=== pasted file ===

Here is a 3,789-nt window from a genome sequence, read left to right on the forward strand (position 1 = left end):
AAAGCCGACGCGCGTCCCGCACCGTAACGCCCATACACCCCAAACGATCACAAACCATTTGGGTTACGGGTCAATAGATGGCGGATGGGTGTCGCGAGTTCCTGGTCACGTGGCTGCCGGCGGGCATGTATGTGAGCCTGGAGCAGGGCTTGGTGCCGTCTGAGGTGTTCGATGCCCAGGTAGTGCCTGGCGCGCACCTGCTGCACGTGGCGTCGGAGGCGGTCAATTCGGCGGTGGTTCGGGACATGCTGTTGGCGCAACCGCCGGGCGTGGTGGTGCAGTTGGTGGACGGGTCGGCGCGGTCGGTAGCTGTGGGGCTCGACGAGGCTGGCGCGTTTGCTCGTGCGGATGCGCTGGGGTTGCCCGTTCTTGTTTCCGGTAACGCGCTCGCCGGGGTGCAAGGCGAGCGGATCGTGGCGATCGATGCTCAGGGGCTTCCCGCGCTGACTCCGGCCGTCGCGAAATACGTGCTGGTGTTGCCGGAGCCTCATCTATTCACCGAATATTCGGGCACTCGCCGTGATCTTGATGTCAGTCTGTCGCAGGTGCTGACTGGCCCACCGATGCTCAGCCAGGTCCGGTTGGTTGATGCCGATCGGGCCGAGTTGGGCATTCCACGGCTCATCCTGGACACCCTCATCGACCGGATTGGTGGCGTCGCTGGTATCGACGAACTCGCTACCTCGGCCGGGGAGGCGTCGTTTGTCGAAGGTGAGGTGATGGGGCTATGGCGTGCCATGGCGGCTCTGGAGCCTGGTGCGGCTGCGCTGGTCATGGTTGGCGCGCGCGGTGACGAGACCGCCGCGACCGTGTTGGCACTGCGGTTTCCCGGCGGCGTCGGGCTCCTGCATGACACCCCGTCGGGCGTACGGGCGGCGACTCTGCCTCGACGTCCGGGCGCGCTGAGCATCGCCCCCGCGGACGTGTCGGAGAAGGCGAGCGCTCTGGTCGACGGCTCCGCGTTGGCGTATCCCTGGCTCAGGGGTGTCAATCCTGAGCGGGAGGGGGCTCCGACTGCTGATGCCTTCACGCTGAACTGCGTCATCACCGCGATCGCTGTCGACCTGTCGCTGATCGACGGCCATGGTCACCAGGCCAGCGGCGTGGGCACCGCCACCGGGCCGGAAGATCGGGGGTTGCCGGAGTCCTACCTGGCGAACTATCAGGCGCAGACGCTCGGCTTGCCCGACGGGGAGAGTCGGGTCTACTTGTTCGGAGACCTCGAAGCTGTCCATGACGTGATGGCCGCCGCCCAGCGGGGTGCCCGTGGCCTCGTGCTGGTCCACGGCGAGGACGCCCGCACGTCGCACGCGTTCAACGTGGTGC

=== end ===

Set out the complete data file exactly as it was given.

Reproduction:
Here is a 3,789-nt window from a genome sequence, read left to right on the forward strand (position 1 = left end):
AAAGCCGACGCGCGTCCCGCACCGTAACGCCCATACACCCCAAACGATCACAAACCATTTGGGTTACGGGTCAATAGATGGCGGATGGGTGTCGCGAGTTCCTGGTCACGTGGCTGCCGGCGGGCATGTATGTGAGCCTGGAGCAGGGCTTGGTGCCGTCTGAGGTGTTCGATGCCCAGGTAGTGCCTGGCGCGCACCTGCTGCACGTGGCGTCGGAGGCGGTCAATTCGGCGGTGGTTCGGGACATGCTGTTGGCGCAACCGCCGGGCGTGGTGGTGCAGTTGGTGGACGGGTCGGCGCGGTCGGTAGCTGTGGGGCTCGACGAGGCTGGCGCGTTTGCTCGTGCGGATGCGCTGGGGTTGCCCGTTCTTGTTTCCGGTAACGCGCTCGCCGGGGTGCAAGGCGAGCGGATCGTGGCGATCGATGCTCAGGGGCTTCCCGCGCTGACTCCGGCCGTCGCGAAATACGTGCTGGTGTTGCCGGAGCCTCATCTATTCACCGAATATTCGGGCACTCGCCGTGATCTTGATGTCAGTCTGTCGCAGGTGCTGACTGGCCCACCGATGCTCAGCCAGGTCCGGTTGGTTGATGCCGATCGGGCCGAGTTGGGCATTCCACGGCTCATCCTGGACACCCTCATCGACCGGATTGGTGGCGTCGCTGGTATCGACGAACTCGCTACCTCGGCCGGGGAGGCGTCGTTTGTCGAAGGTGAGGTGATGGGGCTATGGCGTGCCATGGCGGCTCTGGAGCCTGGTGCGGCTGCGCTGGTCATGGTTGGCGCGCGCGGTGACGAGACCGCCGCGACCGTGTTGGCACTGCGGTTTCCCGGCGGCGTCGGGCTCCTGCATGACACCCCGTCGGGCGTACGGGCGGCGACTCTGCCTCGACGTCCGGGCGCGCTGAGCATCGCCCCCGCGGACGTGTCGGAGAAGGCGAGCGCTCTGGTCGACGGCTCCGCGTTGGCGTATCCCTGGCTCAGGGGTGTCAATCCTGAGCGGGAGGGGGCTCCGACTGCTGATGCCTTCACGCTGAACTGCGTCATCACCGCGATCGCTGTCGACCTGTCGCTGATCGACGGCCATGGTCACCAGGCCAGCGGCGTGGGCACCGCCACCGGGCCGGAAGATCGGGGGTTGCCGGAGTCCTACCTGGCGAACTATCAGGCGCAGACGCTCGGCTTGCCCGACGGGGAGAGTCGGGTCTACTTGTTCGGAGACCTCGAAGCTGTCCATGACGTGATGGCCGCCGCCCAGCGGGGTGCCCGTGGCCTCGTGCTGGTCCACGGCGAGGACGCCCGCACGTCGCACGCGTTCAACGTGGTGC